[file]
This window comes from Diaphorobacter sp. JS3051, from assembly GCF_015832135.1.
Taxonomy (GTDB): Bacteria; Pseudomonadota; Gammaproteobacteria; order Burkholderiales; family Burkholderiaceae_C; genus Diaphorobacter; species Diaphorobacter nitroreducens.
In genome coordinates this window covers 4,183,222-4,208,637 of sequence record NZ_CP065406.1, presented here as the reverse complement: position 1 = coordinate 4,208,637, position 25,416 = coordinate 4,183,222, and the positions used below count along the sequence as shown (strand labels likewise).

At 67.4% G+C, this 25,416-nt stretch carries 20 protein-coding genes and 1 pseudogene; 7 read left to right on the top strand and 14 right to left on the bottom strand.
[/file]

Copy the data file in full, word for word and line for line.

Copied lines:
This window comes from Diaphorobacter sp. JS3051, from assembly GCF_015832135.1.
Taxonomy (GTDB): Bacteria; Pseudomonadota; Gammaproteobacteria; order Burkholderiales; family Burkholderiaceae_C; genus Diaphorobacter; species Diaphorobacter nitroreducens.
In genome coordinates this window covers 4,183,222-4,208,637 of sequence record NZ_CP065406.1, presented here as the reverse complement: position 1 = coordinate 4,208,637, position 25,416 = coordinate 4,183,222, and the positions used below count along the sequence as shown (strand labels likewise).

At 67.4% G+C, this 25,416-nt stretch carries 20 protein-coding genes and 1 pseudogene; 7 read left to right on the top strand and 14 right to left on the bottom strand.